At the operational level, EFNEP exhibits heterogeneity with respect to program characteristics. The EFNEP operates within the Cooperative Extension System, which provides leadership to the program and develops (or chooses) the curriculum. The curriculum is delivered as a series of lessons, which average around eight lessons, over several months. Trained paraprofessionals (also called program assistants or PAs) are the key players in the delivery and evaluation of their specific programs. The PAs are supervised by the professionals including EFNEP and Extension administrators and Extension agents, and may be assisted by volunteers. The number of lessons and the topics covered in the lessons are usually tailored to individuals or to a group of individuals depending on the need of the program participants, based on the educator’s assessment, and the practicality for delivering the lessons.

The composition of professionals, PAs, and volunteers has significant impact on program outcomes. Programs which had a relatively large number of professionals compared to the volunteers had better outcomes (Baral, Davis, and You, 2013b). While it is true that professionals and volunteers may not actually deliver the program, they may provide other supportive functions or services to promote best practices and may lead to better outcomes. Although the process by which they influence outcomes is not known, documentation of the significance of the composition of EFNEP personnel calls for a need to investigate why this may be the case.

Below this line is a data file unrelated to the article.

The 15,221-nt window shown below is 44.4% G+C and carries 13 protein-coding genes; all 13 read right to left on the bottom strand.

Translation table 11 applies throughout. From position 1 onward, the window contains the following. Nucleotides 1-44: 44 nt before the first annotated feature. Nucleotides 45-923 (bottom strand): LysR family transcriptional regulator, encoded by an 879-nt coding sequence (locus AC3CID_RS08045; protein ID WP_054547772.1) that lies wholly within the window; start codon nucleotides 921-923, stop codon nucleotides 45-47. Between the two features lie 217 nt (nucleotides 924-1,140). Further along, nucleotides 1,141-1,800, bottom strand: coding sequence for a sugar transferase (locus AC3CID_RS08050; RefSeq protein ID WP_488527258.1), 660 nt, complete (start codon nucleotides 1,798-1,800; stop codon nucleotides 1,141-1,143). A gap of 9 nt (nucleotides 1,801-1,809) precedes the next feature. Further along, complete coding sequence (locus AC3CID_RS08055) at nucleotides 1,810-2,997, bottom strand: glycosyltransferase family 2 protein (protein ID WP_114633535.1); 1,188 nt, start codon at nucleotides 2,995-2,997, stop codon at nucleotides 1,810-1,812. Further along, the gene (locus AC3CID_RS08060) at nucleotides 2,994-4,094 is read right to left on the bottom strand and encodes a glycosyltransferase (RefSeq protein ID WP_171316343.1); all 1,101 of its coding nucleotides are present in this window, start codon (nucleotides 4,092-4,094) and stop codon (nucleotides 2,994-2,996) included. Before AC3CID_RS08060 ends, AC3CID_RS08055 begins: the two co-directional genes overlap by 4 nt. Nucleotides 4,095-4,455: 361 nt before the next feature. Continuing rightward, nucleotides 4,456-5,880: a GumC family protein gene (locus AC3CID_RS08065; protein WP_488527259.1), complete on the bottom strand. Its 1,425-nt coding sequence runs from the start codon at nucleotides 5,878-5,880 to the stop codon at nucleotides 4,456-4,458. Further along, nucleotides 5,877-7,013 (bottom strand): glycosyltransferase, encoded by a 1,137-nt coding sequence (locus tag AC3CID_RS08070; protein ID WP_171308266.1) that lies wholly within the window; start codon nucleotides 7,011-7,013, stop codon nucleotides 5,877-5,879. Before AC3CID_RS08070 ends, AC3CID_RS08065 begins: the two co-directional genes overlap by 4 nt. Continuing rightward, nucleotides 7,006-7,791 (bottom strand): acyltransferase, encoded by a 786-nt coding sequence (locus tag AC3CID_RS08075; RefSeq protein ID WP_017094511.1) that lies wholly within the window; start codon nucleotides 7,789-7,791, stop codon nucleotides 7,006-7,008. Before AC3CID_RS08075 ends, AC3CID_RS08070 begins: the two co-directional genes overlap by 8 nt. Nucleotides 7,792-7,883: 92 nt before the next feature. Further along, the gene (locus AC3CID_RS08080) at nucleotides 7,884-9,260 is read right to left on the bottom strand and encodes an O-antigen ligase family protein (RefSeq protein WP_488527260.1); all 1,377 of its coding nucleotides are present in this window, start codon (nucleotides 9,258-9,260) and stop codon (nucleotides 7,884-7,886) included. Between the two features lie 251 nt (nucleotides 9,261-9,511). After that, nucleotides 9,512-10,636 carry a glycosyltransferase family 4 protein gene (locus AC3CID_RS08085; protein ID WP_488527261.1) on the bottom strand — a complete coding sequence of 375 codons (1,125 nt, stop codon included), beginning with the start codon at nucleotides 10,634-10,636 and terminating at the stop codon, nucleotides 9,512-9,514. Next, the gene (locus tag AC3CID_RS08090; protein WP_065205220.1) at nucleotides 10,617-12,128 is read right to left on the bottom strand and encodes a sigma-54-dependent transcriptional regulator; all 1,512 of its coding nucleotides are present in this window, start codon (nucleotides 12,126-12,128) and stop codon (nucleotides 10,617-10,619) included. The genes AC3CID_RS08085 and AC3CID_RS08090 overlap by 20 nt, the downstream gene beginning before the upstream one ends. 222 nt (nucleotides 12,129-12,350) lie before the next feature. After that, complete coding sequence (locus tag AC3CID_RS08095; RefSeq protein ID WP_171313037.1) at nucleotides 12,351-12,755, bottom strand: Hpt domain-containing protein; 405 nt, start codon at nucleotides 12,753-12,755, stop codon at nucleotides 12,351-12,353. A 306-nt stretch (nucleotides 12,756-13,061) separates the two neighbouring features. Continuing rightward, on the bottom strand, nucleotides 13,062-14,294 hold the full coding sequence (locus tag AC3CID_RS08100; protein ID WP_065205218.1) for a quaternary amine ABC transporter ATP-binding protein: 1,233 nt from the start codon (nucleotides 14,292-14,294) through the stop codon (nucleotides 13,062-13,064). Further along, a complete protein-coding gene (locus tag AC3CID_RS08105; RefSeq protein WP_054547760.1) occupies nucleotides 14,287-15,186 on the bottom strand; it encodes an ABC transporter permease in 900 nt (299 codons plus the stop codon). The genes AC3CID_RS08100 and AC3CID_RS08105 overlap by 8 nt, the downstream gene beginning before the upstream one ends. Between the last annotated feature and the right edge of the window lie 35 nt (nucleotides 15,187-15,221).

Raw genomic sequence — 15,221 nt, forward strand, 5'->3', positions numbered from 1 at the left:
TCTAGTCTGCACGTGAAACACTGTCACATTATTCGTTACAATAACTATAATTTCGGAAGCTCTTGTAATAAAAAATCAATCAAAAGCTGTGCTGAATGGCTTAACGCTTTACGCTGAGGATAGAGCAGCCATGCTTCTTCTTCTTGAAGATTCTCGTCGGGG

Some state-level studies have also analyzed the attributes of EFNEP effectiveness. Dollahite and Scott-Pierce (2003) have found that participants who took individual lessons showed more positive behavior change than those who took group lessons. Another recent state-level study documents the attributes of youth programs (Baral, 2013). Despite the differences in program scope, youth versus adults, the attributes are yet comparable because of the similarity in the structure, management, and delivery of the programs between the two. Program characteristics were found to be important determinants of effective youth programs. Consistent with the Dollahite and Scott-Pierce (2003) study, participants taught in a small group had better outcomes than their counterparts taught in large groups (Baral, 2013). Further, the performance of programs in which lessons were spaced out was better than the programs where lessons were completed in a shorter period (Baral, 2013). Program outcomes were also positively associated with the years of experience of the PAs who delivered the program (Baral, 2013).

How Can Information on EFNEP Cost and Effectiveness be Used?

The emerging literature on cost effectiveness of EFNEP could provide three main insights for improving EFNEP.